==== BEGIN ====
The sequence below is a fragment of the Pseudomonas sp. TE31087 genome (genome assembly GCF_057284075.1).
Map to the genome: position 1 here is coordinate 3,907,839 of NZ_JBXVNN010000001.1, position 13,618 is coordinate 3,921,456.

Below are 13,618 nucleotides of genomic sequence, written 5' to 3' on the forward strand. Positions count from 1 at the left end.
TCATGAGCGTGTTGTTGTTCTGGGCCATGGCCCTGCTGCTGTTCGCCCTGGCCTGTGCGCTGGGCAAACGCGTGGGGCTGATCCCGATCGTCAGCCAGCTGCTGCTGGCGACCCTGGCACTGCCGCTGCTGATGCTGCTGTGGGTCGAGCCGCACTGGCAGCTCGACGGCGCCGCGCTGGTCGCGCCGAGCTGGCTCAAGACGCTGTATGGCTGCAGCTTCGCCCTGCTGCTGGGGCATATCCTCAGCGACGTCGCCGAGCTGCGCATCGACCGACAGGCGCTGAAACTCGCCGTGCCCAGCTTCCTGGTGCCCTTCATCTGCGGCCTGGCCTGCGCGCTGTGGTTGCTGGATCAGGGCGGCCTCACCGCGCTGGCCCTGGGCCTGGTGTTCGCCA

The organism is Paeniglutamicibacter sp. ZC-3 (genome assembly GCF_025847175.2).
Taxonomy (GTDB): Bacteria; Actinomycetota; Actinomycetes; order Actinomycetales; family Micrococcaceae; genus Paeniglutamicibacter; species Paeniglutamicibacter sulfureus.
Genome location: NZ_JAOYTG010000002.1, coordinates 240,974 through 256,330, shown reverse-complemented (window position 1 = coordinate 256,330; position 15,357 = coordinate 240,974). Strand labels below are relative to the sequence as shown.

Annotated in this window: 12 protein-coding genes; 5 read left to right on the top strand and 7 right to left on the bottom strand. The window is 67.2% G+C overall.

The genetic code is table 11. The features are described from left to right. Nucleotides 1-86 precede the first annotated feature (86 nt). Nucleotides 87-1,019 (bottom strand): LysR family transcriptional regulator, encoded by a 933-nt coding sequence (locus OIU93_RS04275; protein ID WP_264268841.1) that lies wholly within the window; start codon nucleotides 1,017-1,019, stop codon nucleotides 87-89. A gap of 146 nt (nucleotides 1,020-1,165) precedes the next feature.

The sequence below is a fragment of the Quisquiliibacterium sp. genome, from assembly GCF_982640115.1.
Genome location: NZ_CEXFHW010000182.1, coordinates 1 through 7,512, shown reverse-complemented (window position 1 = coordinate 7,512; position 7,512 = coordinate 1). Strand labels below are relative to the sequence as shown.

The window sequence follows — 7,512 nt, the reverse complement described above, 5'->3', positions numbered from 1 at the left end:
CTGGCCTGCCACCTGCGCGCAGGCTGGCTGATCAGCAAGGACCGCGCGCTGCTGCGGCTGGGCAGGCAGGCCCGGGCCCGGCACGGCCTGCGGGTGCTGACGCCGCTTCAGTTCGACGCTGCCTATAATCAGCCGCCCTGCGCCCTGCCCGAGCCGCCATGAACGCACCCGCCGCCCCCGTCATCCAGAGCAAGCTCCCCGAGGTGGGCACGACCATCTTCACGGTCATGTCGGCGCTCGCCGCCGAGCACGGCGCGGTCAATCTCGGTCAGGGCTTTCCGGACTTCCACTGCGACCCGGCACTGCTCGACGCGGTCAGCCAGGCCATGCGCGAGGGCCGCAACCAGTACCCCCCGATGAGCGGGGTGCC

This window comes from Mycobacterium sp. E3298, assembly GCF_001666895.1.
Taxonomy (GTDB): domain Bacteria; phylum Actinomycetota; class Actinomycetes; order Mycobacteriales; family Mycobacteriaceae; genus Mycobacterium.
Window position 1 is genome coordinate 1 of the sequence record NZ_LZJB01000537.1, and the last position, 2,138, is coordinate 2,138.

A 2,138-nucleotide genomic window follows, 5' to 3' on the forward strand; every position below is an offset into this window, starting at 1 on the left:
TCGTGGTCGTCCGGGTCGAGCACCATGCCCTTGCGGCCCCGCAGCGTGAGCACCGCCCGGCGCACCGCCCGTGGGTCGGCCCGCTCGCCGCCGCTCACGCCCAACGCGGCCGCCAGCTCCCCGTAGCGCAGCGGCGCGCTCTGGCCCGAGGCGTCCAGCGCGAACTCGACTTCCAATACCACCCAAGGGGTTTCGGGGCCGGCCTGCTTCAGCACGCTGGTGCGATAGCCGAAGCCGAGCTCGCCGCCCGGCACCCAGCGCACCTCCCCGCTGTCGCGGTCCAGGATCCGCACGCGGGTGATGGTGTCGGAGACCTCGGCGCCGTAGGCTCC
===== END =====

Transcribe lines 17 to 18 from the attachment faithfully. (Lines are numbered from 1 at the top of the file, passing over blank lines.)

A 2,138-nucleotide genomic window follows, 5' to 3' on the forward strand; every position below is an offset into this window, starting at 1 on the left:
TCGTGGTCGTCCGGGTCGAGCACCATGCCCTTGCGGCCCCGCAGCGTGAGCACCGCCCGGCGCACCGCCCGTGGGTCGGCCCGCTCGCCGCCGCTCACGCCCAACGCGGCCGCCAGCTCCCCGTAGCGCAGCGGCGCGCTCTGGCCCGAGGCGTCCAGCGCGAACTCGACTTCCAATACCACCCAAGGGGTTTCGGGGCCGGCCTGCTTCAGCACGCTGGTGCGATAGCCGAAGCCGAGCTCGCCGCCCGGCACCCAGCGCACCTCCCCGCTGTCGCGGTCCAGGATCCGCACGCGGGTGATGGTGTCGGAGACCTCGGCGCCGTAGGCTCC